UN Security Council: Behind closed doors

About a hundred times a year the United Nations Security Council meets in formal session - a high international executive deciding issues of war and peace. But many of the non-permanent members believe that the secret discussions behind public sessions are serving the world poorly. In the case of Rwanda, badly informed decisions condemned a million to death.

The World Today Published 1 August 2000 Updated 28 October 2020 6 minute READ

Linda Melvern

In early 1994 the New Zealand Permanent Representative to the United Nations, Ambassador Colin Keating, outlined proposals for Security Council reform. In the run up to the fiftieth anniversary year most other ideas centred on an increased membership of the Council, but Keating’s proposals challenged the way in which the Council operated.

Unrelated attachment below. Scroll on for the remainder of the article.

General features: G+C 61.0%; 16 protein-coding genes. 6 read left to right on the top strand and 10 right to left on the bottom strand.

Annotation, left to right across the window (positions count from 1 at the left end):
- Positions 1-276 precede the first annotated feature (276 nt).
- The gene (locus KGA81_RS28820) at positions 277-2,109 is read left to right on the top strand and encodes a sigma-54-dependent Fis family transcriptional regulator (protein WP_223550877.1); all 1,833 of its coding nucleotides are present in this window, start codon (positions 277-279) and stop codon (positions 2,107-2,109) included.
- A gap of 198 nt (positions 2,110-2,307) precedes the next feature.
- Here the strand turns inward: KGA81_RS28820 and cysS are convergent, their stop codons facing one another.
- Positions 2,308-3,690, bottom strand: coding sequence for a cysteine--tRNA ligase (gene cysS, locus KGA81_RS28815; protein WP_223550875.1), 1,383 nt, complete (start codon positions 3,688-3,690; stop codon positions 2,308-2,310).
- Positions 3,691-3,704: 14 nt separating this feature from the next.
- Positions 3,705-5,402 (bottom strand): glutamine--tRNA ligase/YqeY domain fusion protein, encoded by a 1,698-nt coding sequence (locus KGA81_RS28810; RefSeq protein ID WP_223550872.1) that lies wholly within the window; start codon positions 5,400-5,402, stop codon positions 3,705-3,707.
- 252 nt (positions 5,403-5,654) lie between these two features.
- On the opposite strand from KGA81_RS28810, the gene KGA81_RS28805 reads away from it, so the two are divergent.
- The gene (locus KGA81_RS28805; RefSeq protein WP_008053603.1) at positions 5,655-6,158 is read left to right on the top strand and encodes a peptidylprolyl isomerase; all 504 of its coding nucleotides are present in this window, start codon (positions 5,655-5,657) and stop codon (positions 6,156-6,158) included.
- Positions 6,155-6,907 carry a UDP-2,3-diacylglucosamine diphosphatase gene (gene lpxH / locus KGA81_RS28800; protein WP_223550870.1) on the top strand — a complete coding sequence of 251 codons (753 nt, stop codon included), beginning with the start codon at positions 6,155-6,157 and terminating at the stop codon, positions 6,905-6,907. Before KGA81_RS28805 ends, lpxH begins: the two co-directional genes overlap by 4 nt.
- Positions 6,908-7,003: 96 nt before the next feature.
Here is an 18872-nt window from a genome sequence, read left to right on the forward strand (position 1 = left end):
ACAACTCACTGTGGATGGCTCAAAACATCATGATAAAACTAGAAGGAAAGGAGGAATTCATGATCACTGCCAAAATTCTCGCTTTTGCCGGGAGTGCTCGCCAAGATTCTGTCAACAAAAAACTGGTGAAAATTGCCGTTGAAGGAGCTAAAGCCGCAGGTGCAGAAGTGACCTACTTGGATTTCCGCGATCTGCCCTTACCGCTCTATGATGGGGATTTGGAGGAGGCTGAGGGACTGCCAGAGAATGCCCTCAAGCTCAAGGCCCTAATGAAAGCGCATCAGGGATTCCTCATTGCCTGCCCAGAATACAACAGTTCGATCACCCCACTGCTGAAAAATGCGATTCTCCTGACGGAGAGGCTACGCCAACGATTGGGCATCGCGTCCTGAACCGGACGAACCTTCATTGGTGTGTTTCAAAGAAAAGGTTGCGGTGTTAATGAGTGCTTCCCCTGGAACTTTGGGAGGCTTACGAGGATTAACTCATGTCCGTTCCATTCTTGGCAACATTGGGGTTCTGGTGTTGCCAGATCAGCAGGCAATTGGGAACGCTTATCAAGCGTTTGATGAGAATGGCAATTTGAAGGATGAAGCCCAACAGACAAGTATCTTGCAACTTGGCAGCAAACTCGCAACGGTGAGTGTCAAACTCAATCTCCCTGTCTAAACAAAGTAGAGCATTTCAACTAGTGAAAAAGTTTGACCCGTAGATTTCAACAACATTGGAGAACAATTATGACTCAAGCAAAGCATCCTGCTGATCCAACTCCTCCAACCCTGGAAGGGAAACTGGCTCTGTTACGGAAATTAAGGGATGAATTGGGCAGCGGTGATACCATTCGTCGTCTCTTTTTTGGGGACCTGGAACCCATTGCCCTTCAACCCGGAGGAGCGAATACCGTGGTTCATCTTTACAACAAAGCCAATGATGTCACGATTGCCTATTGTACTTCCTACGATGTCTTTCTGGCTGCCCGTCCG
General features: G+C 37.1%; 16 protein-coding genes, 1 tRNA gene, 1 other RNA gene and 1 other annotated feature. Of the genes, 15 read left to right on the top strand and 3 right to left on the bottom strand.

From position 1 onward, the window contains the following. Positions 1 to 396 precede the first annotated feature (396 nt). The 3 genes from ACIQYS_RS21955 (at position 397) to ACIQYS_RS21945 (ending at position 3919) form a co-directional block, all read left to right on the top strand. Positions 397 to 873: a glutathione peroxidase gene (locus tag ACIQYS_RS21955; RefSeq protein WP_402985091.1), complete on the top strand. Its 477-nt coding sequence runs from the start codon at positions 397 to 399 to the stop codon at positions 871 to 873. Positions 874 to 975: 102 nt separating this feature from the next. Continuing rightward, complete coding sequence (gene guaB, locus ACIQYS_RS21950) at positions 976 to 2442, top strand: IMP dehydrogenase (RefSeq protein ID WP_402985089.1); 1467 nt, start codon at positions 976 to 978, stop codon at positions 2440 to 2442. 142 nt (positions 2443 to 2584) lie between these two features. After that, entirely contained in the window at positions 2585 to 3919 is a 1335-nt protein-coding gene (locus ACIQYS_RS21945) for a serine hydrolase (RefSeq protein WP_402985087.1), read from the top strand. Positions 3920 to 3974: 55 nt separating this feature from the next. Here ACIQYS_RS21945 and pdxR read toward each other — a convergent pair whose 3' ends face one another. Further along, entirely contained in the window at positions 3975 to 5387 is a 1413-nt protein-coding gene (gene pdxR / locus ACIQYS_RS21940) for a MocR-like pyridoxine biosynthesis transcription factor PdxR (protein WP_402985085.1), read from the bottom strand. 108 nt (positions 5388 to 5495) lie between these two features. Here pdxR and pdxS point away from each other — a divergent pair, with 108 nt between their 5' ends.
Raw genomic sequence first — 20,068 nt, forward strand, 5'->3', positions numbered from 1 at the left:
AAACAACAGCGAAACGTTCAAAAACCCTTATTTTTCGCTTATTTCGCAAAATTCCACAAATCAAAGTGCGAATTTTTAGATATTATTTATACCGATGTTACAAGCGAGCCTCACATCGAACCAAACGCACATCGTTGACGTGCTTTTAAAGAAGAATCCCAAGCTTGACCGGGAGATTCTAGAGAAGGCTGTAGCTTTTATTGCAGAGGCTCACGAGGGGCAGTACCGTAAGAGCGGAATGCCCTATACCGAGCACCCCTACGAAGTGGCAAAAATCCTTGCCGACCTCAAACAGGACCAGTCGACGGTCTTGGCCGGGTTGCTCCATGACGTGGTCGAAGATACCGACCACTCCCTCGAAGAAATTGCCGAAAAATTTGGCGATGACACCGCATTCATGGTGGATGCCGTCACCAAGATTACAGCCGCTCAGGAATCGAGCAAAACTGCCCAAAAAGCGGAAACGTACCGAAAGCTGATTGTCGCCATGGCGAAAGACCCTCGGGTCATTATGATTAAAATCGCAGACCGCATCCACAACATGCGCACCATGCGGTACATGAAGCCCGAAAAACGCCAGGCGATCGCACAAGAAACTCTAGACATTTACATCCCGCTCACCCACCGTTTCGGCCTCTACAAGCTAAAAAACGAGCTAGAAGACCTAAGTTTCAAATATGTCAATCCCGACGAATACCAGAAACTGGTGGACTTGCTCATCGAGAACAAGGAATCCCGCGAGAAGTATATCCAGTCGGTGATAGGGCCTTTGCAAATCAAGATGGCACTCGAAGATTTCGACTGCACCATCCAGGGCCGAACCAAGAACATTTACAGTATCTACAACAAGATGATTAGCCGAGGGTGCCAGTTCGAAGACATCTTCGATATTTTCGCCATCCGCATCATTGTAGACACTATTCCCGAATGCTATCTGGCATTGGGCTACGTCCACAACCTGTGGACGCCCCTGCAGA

New Zealand was one of the Council’s ten non- permanent members, and Keating was concerned that most of the Council’s business was conducted in secret, informal sessions. A lack of transparency in decision making bothered Keating, and one of his suggestions was to record the Council’s secret deliberations on closed-circuit television so that other UN members could know the issues discussed, know what the Council was doing and the policies pursued. The proposal did not go down well with the permanent members - Britain, China, France, Russia and the United States.

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